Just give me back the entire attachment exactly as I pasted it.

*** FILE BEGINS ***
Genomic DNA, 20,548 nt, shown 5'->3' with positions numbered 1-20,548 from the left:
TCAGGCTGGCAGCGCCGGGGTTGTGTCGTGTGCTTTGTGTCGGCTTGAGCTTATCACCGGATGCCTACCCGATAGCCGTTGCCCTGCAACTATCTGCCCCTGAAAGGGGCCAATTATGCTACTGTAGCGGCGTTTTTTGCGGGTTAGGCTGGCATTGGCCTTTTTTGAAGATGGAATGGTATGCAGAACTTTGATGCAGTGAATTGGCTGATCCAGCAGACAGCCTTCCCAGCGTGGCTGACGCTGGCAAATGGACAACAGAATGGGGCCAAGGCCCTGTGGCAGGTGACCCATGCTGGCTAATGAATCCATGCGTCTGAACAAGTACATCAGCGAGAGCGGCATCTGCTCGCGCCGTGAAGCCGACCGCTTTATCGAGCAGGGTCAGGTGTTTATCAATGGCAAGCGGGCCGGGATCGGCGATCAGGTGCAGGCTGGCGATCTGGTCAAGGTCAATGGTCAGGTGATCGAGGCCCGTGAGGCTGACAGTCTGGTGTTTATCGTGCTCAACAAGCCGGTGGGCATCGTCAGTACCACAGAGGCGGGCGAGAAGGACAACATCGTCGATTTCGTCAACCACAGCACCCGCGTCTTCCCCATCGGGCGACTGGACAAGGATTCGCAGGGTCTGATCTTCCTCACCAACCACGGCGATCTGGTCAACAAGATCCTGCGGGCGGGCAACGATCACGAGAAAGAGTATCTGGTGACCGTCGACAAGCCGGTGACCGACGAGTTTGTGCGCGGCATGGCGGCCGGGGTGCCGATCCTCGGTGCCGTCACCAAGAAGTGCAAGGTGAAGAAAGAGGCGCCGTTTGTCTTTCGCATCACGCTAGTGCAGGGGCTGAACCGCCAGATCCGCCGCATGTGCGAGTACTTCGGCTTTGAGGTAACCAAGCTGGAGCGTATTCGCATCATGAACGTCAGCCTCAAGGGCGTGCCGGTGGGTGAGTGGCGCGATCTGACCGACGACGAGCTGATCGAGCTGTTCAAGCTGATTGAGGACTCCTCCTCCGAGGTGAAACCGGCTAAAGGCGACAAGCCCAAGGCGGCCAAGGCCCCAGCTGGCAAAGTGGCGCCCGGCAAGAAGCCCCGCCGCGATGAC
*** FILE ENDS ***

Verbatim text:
Genomic DNA, 20,548 nt, shown 5'->3' with positions numbered 1-20,548 from the left:
TCAGGCTGGCAGCGCCGGGGTTGTGTCGTGTGCTTTGTGTCGGCTTGAGCTTATCACCGGATGCCTACCCGATAGCCGTTGCCCTGCAACTATCTGCCCCTGAAAGGGGCCAATTATGCTACTGTAGCGGCGTTTTTTGCGGGTTAGGCTGGCATTGGCCTTTTTTGAAGATGGAATGGTATGCAGAACTTTGATGCAGTGAATTGGCTGATCCAGCAGACAGCCTTCCCAGCGTGGCTGACGCTGGCAAATGGACAACAGAATGGGGCCAAGGCCCTGTGGCAGGTGACCCATGCTGGCTAATGAATCCATGCGTCTGAACAAGTACATCAGCGAGAGCGGCATCTGCTCGCGCCGTGAAGCCGACCGCTTTATCGAGCAGGGTCAGGTGTTTATCAATGGCAAGCGGGCCGGGATCGGCGATCAGGTGCAGGCTGGCGATCTGGTCAAGGTCAATGGTCAGGTGATCGAGGCCCGTGAGGCTGACAGTCTGGTGTTTATCGTGCTCAACAAGCCGGTGGGCATCGTCAGTACCACAGAGGCGGGCGAGAAGGACAACATCGTCGATTTCGTCAACCACAGCACCCGCGTCTTCCCCATCGGGCGACTGGACAAGGATTCGCAGGGTCTGATCTTCCTCACCAACCACGGCGATCTGGTCAACAAGATCCTGCGGGCGGGCAACGATCACGAGAAAGAGTATCTGGTGACCGTCGACAAGCCGGTGACCGACGAGTTTGTGCGCGGCATGGCGGCCGGGGTGCCGATCCTCGGTGCCGTCACCAAGAAGTGCAAGGTGAAGAAAGAGGCGCCGTTTGTCTTTCGCATCACGCTAGTGCAGGGGCTGAACCGCCAGATCCGCCGCATGTGCGAGTACTTCGGCTTTGAGGTAACCAAGCTGGAGCGTATTCGCATCATGAACGTCAGCCTCAAGGGCGTGCCGGTGGGTGAGTGGCGCGATCTGACCGACGACGAGCTGATCGAGCTGTTCAAGCTGATTGAGGACTCCTCCTCCGAGGTGAAACCGGCTAAAGGCGACAAGCCCAAGGCGGCCAAGGCCCCAGCTGGCAAAGTGGCGCCCGGCAAGAAGCCCCGCCGCGATGAC